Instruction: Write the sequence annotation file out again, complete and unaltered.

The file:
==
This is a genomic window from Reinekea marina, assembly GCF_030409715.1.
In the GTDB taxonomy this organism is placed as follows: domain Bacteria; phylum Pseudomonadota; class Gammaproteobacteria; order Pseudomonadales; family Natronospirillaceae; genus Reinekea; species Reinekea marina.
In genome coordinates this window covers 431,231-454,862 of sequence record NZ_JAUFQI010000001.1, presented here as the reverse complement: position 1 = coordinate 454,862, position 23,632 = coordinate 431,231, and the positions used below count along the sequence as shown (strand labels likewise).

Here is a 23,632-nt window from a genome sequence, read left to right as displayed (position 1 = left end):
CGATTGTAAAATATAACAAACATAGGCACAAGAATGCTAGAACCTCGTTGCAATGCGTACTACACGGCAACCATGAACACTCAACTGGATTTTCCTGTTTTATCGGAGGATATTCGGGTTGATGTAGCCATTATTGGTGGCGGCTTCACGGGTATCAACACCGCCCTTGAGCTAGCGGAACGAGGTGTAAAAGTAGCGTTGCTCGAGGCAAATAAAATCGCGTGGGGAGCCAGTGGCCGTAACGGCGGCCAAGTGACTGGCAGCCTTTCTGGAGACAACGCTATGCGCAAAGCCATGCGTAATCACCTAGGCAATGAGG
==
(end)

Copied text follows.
This is a genomic window from Reinekea marina, assembly GCF_030409715.1.
In the GTDB taxonomy this organism is placed as follows: domain Bacteria; phylum Pseudomonadota; class Gammaproteobacteria; order Pseudomonadales; family Natronospirillaceae; genus Reinekea; species Reinekea marina.
In genome coordinates this window covers 431,231-454,862 of sequence record NZ_JAUFQI010000001.1, presented here as the reverse complement: position 1 = coordinate 454,862, position 23,632 = coordinate 431,231, and the positions used below count along the sequence as shown (strand labels likewise).

Here is a 23,632-nt window from a genome sequence, read left to right as displayed (position 1 = left end):
CGATTGTAAAATATAACAAACATAGGCACAAGAATGCTAGAACCTCGTTGCAATGCGTACTACACGGCAACCATGAACACTCAACTGGATTTTCCTGTTTTATCGGAGGATATTCGGGTTGATGTAGCCATTATTGGTGGCGGCTTCACGGGTATCAACACCGCCCTTGAGCTAGCGGAACGAGGTGTAAAAGTAGCGTTGCTCGAGGCAAATAAAATCGCGTGGGGAGCCAGTGGCCGTAACGGCGGCCAAGTGACTGGCAGCCTTTCTGGAGACAACGCTATGCGCAAAGCCATGCGTAATCACCTAGGCAATGAGG